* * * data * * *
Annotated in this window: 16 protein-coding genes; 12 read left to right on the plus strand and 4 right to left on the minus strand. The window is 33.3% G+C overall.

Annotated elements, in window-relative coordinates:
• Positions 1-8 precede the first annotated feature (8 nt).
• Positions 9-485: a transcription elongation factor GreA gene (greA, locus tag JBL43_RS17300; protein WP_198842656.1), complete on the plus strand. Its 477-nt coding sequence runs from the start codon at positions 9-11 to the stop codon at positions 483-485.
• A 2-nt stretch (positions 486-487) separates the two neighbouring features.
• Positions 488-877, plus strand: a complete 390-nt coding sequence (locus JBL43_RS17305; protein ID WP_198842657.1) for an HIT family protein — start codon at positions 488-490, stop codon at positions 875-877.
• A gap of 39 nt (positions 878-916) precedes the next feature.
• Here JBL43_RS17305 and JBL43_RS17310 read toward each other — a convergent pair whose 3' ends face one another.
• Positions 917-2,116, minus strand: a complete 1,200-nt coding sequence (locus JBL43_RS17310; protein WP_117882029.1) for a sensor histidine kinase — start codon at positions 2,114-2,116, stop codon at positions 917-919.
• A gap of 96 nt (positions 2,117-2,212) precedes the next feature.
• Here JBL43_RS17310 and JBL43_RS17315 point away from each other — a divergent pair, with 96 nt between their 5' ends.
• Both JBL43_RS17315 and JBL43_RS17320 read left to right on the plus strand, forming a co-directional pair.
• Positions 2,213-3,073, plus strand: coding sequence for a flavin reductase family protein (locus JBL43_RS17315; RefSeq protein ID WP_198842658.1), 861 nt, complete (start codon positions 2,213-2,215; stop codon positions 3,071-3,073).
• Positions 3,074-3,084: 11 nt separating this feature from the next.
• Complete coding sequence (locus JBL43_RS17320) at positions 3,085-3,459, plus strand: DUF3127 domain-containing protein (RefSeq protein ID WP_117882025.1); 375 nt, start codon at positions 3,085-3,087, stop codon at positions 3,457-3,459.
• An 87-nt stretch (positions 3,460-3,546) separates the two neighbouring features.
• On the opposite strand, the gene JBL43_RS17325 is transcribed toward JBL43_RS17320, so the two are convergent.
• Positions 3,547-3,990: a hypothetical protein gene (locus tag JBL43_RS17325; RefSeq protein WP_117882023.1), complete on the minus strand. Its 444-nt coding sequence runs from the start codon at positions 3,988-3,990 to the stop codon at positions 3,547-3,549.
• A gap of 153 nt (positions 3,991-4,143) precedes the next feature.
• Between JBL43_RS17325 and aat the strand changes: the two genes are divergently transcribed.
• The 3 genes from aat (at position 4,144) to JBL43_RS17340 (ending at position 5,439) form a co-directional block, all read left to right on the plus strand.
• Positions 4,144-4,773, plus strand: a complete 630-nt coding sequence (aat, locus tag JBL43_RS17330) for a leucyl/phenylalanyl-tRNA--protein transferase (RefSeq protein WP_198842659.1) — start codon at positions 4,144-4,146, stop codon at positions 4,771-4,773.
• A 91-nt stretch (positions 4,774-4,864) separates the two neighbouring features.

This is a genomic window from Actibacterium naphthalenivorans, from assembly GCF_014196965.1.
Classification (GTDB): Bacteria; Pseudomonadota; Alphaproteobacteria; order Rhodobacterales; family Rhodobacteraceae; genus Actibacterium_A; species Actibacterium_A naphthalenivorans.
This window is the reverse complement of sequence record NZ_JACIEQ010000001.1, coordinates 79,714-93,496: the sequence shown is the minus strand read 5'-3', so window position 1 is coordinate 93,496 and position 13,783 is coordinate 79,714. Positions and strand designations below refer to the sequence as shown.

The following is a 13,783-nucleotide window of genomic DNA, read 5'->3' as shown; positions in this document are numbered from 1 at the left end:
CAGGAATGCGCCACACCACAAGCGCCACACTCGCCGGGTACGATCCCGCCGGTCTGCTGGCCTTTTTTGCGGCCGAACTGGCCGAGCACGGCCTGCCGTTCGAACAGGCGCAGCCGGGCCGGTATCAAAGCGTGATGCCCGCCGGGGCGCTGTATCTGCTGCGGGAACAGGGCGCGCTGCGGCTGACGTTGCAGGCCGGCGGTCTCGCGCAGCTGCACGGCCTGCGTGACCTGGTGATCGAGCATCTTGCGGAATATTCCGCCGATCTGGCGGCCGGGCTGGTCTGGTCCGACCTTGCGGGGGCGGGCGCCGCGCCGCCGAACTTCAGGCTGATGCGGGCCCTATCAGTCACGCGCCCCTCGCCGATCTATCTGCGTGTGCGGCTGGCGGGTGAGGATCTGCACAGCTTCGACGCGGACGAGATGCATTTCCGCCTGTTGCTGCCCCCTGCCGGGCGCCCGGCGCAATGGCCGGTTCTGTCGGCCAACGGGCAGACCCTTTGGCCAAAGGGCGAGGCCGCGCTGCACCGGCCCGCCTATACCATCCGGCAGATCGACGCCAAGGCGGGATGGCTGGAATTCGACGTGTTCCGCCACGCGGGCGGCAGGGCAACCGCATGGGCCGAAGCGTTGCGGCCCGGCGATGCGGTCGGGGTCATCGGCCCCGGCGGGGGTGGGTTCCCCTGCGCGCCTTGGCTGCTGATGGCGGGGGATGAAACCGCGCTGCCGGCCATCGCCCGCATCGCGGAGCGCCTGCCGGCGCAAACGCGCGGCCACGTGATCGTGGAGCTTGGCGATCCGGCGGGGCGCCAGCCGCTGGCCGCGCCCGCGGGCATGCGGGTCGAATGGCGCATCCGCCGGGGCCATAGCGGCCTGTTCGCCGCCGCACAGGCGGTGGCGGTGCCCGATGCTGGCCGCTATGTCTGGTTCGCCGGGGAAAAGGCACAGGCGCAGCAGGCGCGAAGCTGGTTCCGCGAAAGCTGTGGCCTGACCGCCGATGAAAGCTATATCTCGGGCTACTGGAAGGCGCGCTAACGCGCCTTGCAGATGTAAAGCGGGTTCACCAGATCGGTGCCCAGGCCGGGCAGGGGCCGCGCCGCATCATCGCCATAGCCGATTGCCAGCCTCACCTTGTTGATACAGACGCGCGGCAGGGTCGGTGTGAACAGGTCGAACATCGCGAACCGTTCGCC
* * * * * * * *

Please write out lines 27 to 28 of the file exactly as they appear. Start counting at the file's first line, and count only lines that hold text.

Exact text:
The following is a 13,783-nucleotide window of genomic DNA, read 5'->3' as shown; positions in this document are numbered from 1 at the left end:
CAGGAATGCGCCACACCACAAGCGCCACACTCGCCGGGTACGATCCCGCCGGTCTGCTGGCCTTTTTTGCGGCCGAACTGGCCGAGCACGGCCTGCCGTTCGAACAGGCGCAGCCGGGCCGGTATCAAAGCGTGATGCCCGCCGGGGCGCTGTATCTGCTGCGGGAACAGGGCGCGCTGCGGCTGACGTTGCAGGCCGGCGGTCTCGCGCAGCTGCACGGCCTGCGTGACCTGGTGATCGAGCATCTTGCGGAATATTCCGCCGATCTGGCGGCCGGGCTGGTCTGGTCCGACCTTGCGGGGGCGGGCGCCGCGCCGCCGAACTTCAGGCTGATGCGGGCCCTATCAGTCACGCGCCCCTCGCCGATCTATCTGCGTGTGCGGCTGGCGGGTGAGGATCTGCACAGCTTCGACGCGGACGAGATGCATTTCCGCCTGTTGCTGCCCCCTGCCGGGCGCCCGGCGCAATGGCCGGTTCTGTCGGCCAACGGGCAGACCCTTTGGCCAAAGGGCGAGGCCGCGCTGCACCGGCCCGCCTATACCATCCGGCAGATCGACGCCAAGGCGGGATGGCTGGAATTCGACGTGTTCCGCCACGCGGGCGGCAGGGCAACCGCATGGGCCGAAGCGTTGCGGCCCGGCGATGCGGTCGGGGTCATCGGCCCCGGCGGGGGTGGGTTCCCCTGCGCGCCTTGGCTGCTGATGGCGGGGGATGAAACCGCGCTGCCGGCCATCGCCCGCATCGCGGAGCGCCTGCCGGCGCAAACGCGCGGCCACGTGATCGTGGAGCTTGGCGATCCGGCGGGGCGCCAGCCGCTGGCCGCGCCCGCGGGCATGCGGGTCGAATGGCGCATCCGCCGGGGCCATAGCGGCCTGTTCGCCGCCGCACAGGCGGTGGCGGTGCCCGATGCTGGCCGCTATGTCTGGTTCGCCGGGGAAAAGGCACAGGCGCAGCAGGCGCGAAGCTGGTTCCGCGAAAGCTGTGGCCTGACCGCCGATGAAAGCTATATCTCGGGCTACTGGAAGGCGCGCTAACGCGCCTTGCAGATGTAAAGCGGGTTCACCAGATCGGTGCCCAGGCCGGGCAGGGGCCGCGCCGCATCATCGCCATAGCCGATTGCCAGCCTCACCTTGTTGATACAGACGCGCGGCAGGGTCGGTGTGAACAGGTCGAACATCGCGAACCGTTCGCC